Let's say the Supreme Court actually does use this case to strike down Roe v. Wade. What might be the worst-case scenario? The immediate consequence would be to open the way for each state to design its own abortion laws. Six states already have existing provisions in their laws which specify that, should Roe be overturned, abortion would automatically be outlawed. When the dust settles, the landscape could look something like this: In a large bloc of states in the center and south of the country, abortion could be banned except when the woman's life is in danger. States around the edges of the bloc -California, Hawaii, Alaska, Washington, Oregon, Vermont, and New York- might still provide legal abortions, but they could impose residency requirements and possibly a five-day waiting period. The few remaining states would fall somewhere in between, providing abortions under various combinations of restrictions. Abortion clinics in all but a handful of states would virtually disappear, banned in the illegal states and driven out of business in the restricted states. Instead, abortions would be performed in hospitals so that the procedures and the attending physicians could be monitored. State and hospital review boards would again become standard, ruling on whether an individual woman should be granted an abortion after rape or incest, and determining whether she was likely to suffer long-term health damage from carrying her pregnancy to term.
Jeanette's decision: Her boyfriend, Victor, was never so tender as when, at age 15, she accidentally became pregnant. A year later, their love faded and Jeanette moved home to raise Chastity alone.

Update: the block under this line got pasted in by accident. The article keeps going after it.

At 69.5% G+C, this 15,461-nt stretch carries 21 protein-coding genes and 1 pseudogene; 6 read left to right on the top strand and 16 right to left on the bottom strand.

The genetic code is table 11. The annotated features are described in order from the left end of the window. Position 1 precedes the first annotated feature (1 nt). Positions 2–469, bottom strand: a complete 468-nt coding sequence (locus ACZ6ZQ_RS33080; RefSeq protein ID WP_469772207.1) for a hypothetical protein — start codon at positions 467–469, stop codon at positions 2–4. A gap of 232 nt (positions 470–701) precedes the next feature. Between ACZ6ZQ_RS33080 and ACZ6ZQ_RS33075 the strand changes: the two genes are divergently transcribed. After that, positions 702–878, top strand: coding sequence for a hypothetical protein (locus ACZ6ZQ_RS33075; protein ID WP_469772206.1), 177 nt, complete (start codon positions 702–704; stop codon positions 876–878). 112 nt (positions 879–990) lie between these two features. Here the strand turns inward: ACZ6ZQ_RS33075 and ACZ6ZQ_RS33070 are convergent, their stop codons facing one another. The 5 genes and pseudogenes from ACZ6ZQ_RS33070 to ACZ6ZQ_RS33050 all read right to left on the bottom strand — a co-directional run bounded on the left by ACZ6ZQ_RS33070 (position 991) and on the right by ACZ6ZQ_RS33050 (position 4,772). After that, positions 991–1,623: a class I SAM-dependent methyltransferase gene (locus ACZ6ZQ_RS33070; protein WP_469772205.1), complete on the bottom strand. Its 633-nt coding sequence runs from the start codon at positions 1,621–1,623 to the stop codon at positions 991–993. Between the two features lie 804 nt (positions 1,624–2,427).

If even a few states recriminalize abortion, the legal implications will boggle the mind. Not only would abortion providers and counselors be liable to prosecution, but legal and pro-choice experts agree that, in spite of George Bush's fatuous statement to the contrary, once the power is returned to the states, women seeking abortions would almost certainly be prosecuted as well. The mare's nest of litigation that would result could clog the courts for years to come. Bizarre situations suggest themselves. Clergy and feminist counseling services in illegal states would be committing a state crime if they referred women to abortion facilities in legal states; so, presumably, would women crossing state lines for the purpose of having an abortion. Could we expect police officers searching hospital emergency rooms for victims of incomplete abortions? SWAT teams bursting into college dorm rooms where women are performing menstrual extractions?
Such scenarios may sound fantastic. But then, who could have imagined that in 1989 women trying to enter abortion clinics would have to be escorted through screaming, hostile mobs by flying wedges of protectors? The difference is the current militancy of the antichoice movement, with its underpinning of fetal life ideology. In the decades before legal abortion, public attitudes toward it tended to be almost laissez-faire. Even in the pronatalist '50s, when abortion was viewed as morally repugnant and downright un-American, there was no organized crusade against it. And in the '60s, abortion was tolerated as a kind of necessary evil so long as it remained out of sight and under control. In the absence of a fetal life ideology, abortion was just another illegal activity. Even law-enforcement officials often looked the other way. However, a climate in which abortion is made illegal as the result of the efforts of an organized antiabortion movement would be very different indeed. "This is the worst possible kind of situation," says Frances Kissling of Catholics for a Free Choice, "because you have a fanatical antichoice movement with 16 years of organizing under its belt, committed to seeing that abortions don't take place. You'll see a kind of organized vigilance, complete with sophisticated monitoring, hot lines, 800 numbers, and all the rest."